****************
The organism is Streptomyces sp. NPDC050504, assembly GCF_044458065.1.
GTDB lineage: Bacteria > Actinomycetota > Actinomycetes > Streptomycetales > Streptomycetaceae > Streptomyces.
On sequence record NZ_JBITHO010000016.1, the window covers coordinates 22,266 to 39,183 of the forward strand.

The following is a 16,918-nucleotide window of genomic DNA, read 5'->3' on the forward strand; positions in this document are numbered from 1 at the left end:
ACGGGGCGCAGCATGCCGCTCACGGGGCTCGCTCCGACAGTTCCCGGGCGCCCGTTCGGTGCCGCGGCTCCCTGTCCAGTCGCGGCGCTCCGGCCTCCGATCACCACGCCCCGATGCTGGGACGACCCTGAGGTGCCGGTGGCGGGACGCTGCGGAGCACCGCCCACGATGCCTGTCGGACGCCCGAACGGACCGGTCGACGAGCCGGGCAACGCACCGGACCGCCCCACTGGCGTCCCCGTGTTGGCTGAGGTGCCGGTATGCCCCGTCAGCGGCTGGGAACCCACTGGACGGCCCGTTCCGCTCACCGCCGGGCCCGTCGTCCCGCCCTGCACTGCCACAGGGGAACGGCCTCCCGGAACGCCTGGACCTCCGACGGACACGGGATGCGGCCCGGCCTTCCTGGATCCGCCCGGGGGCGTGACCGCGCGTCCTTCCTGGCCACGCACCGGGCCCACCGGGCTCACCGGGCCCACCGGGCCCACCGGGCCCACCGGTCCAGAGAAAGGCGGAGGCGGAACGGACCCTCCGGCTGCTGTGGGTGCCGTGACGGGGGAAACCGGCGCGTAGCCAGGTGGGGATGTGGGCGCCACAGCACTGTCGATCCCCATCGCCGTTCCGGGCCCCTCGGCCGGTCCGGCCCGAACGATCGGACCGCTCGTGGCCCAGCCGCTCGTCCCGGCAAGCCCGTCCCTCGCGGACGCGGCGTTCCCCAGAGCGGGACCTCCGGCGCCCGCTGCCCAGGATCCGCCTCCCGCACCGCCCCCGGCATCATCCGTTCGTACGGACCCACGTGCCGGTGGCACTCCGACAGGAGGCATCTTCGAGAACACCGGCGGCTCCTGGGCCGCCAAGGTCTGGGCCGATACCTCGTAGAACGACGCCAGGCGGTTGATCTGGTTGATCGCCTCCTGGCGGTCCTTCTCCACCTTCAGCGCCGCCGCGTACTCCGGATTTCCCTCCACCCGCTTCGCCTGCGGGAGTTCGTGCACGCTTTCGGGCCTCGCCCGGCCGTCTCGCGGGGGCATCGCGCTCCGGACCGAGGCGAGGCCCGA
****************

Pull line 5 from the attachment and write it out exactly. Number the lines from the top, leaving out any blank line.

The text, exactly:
ACGGGGCGCAGCATGCCGCTCACGGGGCTCGCTCCGACAGTTCCCGGGCGCCCGTTCGGTGCCGCGGCTCCCTGTCCAGTCGCGGCGCTCCGGCCTCCGATCACCACGCCCCGATGCTGGGACGACCCTGAGGTGCCGGTGGCGGGACGCTGCGGAGCACCGCCCACGATGCCTGTCGGACGCCCGAACGGACCGGTCGACGAGCCGGGCAACGCACCGGACCGCCCCACTGGCGTCCCCGTGTTGGCTGAGGTGCCGGTATGCCCCGTCAGCGGCTGGGAACCCACTGGACGGCCCGTTCCGCTCACCGCCGGGCCCGTCGTCCCGCCCTGCACTGCCACAGGGGAACGGCCTCCCGGAACGCCTGGACCTCCGACGGACACGGGATGCGGCCCGGCCTTCCTGGATCCGCCCGGGGGCGTGACCGCGCGTCCTTCCTGGCCACGCACCGGGCCCACCGGGCTCACCGGGCCCACCGGGCCCACCGGGCCCACCGGTCCAGAGAAAGGCGGAGGCGGAACGGACCCTCCGGCTGCTGTGGGTGCCGTGACGGGGGAAACCGGCGCGTAGCCAGGTGGGGATGTGGGCGCCACAGCACTGTCGATCCCCATCGCCGTTCCGGGCCCCTCGGCCGGTCCGGCCCGAACGATCGGACCGCTCGTGGCCCAGCCGCTCGTCCCGGCAAGCCCGTCCCTCGCGGACGCGGCGTTCCCCAGAGCGGGACCTCCGGCGCCCGCTGCCCAGGATCCGCCTCCCGCACCGCCCCCGGCATCATCCGTTCGTACGGACCCACGTGCCGGTGGCACTCCGACAGGAGGCATCTTCGAGAACACCGGCGGCTCCTGGGCCGCCAAGGTCTGGGCCGATACCTCGTAGAACGACGCCAGGCGGTTGATCTGGTTGATCGCCTCCTGGCGGTCCTTCTCCACCTTCAGCGCCGCCGCGTACTCCGGATTTCCCTCCACCCGCTTCGCCTGCGGGAGTTCGTGCACGCTTTCGGGCCTCGCCCGGCCGTCTCGCGGGGGCATCGCGCTCCGGACCGAGGCGAGGCCCGA